The toughest budget in the Republic of Ireland's history has narrowly passed its first parliamentary vote.
The Dail voted for planned tax rises by 82 to 77, with three more budget votes to follow in the coming days.
It came after Finance Minister Brian Lenihan laid out government plans for a shake-up of the income tax system and hefty benefit cuts in his 2011 budget.
"This budget is every bit as bad as we feared," said Eamon Gilmore, leader of the opposition Labour Party.
The first vote passed as expected, despite the Fianna Fail/Green party coalition's slim majority. There were no defections by coalition members of the Dail.
The 6bn euros (£5bn; $8bn) of cuts in the 2011 budget are part of a four-year 15bn-euro austerity plan designed to bring the country's deficit under control.
If the rest of the budget is cleared by parliament, it will trigger the first tranche of bail-out funds from the EU and IMF.
The IMF responded to the first vote by setting a board meeting for Friday to approve its loan.
Among the cost-saving measures announced by the minister were:
- a plethora of benefit cuts including a 10 euros per month cut in child benefit
- lower income thresholds for the standard rate of income tax
- across-the-board cuts to tax credits, and phasing out of property-related tax reliefs
- a single and more expensive "social levy" combining health insurance and social security
- a 4% cut in current pensions for public sector pensioners
The finance minister called the Irish income tax system "no longer fit for purpose", pointing out that more than 45% of people were exempt from it.
Mr Lenihan said that the Irish economy was already showing signs of recovery, and he expected growth to continue over the coming years, driven by exports.
"It is the government's strong view that the economy can continue to grow while we carry out the... National Recovery Plan," said Mr Lenihan.
But rating agency Standard & Poor's - which cut the Republic's credit rating last month - said it expected virtually no growth over the next two years.
"The headline message is the numbers in the budget remain extremely optimistic about economic growth," said Neil Gibson, economic advisor at accountants Ernst & Young.
He thinks that the budget cuts could lead to slower growth, which would in turn worsen the government deficit.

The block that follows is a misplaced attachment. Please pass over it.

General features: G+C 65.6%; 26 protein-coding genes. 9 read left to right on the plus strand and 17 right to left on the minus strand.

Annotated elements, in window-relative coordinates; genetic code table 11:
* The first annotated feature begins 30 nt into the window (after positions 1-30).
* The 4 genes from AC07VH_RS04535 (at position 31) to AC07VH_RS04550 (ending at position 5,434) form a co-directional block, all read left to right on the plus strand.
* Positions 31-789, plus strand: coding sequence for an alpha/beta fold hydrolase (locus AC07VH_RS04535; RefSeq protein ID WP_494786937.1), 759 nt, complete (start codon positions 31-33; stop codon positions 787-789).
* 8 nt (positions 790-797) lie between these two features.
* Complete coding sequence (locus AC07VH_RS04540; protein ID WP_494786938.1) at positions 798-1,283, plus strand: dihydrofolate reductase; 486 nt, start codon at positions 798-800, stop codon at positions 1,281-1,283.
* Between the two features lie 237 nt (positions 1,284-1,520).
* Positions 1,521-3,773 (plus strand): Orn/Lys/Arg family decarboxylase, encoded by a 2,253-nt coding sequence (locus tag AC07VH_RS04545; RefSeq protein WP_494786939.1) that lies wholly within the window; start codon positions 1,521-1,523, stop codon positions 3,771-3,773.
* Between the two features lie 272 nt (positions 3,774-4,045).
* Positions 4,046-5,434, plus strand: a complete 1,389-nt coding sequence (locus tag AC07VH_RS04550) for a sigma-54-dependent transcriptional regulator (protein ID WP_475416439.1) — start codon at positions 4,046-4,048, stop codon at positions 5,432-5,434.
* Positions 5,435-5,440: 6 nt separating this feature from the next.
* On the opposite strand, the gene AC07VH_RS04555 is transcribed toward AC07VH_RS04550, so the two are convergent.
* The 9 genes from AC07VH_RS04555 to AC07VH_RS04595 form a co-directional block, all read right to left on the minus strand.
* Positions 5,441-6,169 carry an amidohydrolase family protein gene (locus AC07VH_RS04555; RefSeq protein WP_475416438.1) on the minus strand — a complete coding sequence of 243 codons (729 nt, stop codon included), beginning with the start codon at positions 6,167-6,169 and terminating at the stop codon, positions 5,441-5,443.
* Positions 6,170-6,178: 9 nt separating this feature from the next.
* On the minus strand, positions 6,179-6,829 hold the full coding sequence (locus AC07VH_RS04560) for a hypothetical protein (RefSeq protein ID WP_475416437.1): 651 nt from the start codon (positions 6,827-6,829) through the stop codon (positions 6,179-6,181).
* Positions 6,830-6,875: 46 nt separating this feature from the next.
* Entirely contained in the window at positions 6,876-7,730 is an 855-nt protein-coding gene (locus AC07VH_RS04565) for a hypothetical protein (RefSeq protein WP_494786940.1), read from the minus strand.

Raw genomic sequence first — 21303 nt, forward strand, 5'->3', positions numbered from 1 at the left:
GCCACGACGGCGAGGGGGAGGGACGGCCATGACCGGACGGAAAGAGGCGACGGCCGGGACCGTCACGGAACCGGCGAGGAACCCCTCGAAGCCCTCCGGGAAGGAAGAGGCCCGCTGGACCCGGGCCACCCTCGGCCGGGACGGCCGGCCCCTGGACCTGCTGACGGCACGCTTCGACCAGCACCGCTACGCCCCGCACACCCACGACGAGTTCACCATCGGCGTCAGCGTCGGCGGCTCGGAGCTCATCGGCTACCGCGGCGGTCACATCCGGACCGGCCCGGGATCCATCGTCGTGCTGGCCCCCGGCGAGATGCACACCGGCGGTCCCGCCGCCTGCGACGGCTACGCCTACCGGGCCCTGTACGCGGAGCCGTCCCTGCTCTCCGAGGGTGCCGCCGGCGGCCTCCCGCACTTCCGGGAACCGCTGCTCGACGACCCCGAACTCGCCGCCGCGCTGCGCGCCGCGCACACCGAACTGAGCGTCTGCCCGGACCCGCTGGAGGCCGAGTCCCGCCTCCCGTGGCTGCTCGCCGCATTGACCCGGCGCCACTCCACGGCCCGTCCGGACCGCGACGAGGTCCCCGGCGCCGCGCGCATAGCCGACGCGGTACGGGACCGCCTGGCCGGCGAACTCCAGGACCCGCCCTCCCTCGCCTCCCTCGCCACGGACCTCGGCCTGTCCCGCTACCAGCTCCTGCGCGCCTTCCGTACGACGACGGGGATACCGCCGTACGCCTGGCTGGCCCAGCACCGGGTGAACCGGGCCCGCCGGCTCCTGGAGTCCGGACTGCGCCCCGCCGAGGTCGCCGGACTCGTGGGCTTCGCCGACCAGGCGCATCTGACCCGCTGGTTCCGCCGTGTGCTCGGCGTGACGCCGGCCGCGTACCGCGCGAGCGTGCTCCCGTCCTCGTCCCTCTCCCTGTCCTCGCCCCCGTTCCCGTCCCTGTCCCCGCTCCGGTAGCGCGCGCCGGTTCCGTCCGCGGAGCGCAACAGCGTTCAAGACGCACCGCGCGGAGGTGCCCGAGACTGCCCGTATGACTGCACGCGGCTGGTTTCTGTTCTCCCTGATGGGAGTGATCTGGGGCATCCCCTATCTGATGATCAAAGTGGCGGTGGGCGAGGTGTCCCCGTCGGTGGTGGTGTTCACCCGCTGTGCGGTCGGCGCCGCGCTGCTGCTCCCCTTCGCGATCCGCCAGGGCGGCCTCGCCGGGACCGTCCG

Michael Noonan of the main opposition Fine Gael party doubted the government would achieve all of the planned budget savings, and told the Dail that his party might have to introduce a further emergency budget in 2011 if, as expected, it won elections due in the New Year.
Meanwhile, Mr Lenihan said the government would seek to boost growth further via an investment programme equal to 3.6% of the country's economic output.
He added that the state pension funds would also invest in public-private infrastructure projects.
In his speech, Mr Lenihan defended the government's decision to spare the major creditors to the country's banks from any losses on their loans.
It was a collapse in confidence in the government-guaranteed Irish banking system in November that triggered the Republic's bail-out.
He said the Irish government could not renege on its commitment to the banks "against the wishes of our European partners and European institutions".
The decision to spare the banks' lenders is thought to have been insisted on by the European Commission and European Central Bank (ECB) - but not the IMF - as they feared that failing to do so would trigger a Europe-wide banking crisis.
But many in the Republic - including the opposition parties - have been angered by the decision, which leaves Irish taxpayers footing the bill for saving the Irish banks.
Mr Noonan - who is likely to take over from Mr Lenihan as finance minister after the coming elections - said that he felt ashamed at letters sent to the IMF and ECB, and asked if the government had been "waterboarded" into signing them.
"This budget is the budget of a puppet government who are doing what they have been told to do by the IMF, the EU Commission and the European Central Bank," said Mr Noonan.